|dc.description.abstract||This master thesis is an empirical case study of a Drug-Court institution in Norway. The institution in reference, accepts convicted drug addicts who fit a certain profile, to be part of a rehabilitation program, rather than serving out their sentence in a traditional Norwegian prison.
This thesis maps the ways in which the convicted participants of the program are «normalized» within the institution, and how such a normalization can be perceived as an act of power upon the individuals consciousness and identity.
The thesis theoretical foundation limits itself to Michel Foucault’s works, as the main theoretical contributor, where the theoretical foundation of the thesis is grounded in Foucault’s definitions and understanding of power relations, institutions, discourses and the micro physics of power. As a method of analyzing the empirical data, the thesis makes use of dispositive analytics as a tool for evaluating the relationship between the discourses of normalization, and the normalizations practices.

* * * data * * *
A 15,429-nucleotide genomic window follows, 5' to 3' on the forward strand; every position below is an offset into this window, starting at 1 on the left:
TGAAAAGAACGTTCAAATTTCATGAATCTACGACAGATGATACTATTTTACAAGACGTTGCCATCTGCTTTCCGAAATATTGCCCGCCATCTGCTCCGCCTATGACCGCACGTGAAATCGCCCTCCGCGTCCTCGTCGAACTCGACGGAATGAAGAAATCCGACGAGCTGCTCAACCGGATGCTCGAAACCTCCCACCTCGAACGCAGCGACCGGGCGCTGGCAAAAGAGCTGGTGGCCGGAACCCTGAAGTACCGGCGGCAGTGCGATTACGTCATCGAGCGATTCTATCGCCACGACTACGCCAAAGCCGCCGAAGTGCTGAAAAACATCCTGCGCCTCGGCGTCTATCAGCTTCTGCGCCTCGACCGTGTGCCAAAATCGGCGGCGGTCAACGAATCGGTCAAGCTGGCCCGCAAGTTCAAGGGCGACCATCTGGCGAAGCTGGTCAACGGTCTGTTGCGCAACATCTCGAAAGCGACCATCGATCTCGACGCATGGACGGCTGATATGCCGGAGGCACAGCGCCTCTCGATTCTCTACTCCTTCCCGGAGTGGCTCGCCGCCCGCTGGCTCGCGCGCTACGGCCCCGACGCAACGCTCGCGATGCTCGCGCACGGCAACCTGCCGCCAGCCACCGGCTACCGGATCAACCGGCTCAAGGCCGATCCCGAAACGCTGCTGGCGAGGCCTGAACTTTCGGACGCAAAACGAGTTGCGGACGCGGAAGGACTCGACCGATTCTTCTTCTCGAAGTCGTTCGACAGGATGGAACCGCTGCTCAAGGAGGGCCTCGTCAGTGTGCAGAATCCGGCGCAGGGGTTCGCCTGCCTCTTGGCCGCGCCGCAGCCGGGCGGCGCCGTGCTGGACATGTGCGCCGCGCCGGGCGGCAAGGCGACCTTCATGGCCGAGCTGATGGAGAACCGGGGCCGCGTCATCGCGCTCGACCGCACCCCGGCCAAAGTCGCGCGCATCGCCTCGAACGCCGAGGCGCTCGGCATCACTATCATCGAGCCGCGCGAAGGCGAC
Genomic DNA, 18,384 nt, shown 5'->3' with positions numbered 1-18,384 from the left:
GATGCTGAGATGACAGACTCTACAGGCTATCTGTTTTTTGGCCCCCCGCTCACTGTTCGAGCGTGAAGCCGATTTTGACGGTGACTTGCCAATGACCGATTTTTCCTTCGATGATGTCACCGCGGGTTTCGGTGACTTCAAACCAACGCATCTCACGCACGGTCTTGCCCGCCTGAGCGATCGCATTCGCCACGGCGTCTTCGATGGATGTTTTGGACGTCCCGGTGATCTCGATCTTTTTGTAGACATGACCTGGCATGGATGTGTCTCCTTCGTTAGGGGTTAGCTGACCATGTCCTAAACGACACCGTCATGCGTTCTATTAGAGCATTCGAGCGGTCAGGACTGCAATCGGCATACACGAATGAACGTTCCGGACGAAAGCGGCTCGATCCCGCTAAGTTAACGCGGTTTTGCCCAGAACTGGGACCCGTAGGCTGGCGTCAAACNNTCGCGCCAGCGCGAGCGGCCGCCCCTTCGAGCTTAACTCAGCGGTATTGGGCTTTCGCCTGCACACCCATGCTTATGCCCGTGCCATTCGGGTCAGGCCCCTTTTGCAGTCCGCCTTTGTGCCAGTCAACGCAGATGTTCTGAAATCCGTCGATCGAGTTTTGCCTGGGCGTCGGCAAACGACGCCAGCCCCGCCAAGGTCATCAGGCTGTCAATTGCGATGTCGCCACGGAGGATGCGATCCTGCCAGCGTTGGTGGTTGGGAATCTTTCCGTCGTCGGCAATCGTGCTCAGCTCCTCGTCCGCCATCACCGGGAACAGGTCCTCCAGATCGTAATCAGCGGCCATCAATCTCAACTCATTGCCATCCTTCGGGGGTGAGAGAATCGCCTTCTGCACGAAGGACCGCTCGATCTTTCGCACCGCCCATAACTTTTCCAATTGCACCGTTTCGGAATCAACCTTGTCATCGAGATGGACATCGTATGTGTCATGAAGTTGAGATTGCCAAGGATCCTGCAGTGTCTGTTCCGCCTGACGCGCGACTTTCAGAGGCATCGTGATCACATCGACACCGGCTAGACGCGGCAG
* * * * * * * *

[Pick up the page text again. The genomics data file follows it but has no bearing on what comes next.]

My findings suggests that the use of dispositive analytics, as a tactic of analytical method, is a well-functioning tool for mapping out an institutions use of power, and where this power is deployed. In my empirical case study, I find that the Norwegian Drug-court system is exercising a power technique that directs and controls the convicted drug addicts’ self-consciousness. This form of power can therefore be categorized as what Foucault identifies as a hidden, corrective act of power, upon the mind rather than the body.||nb_NO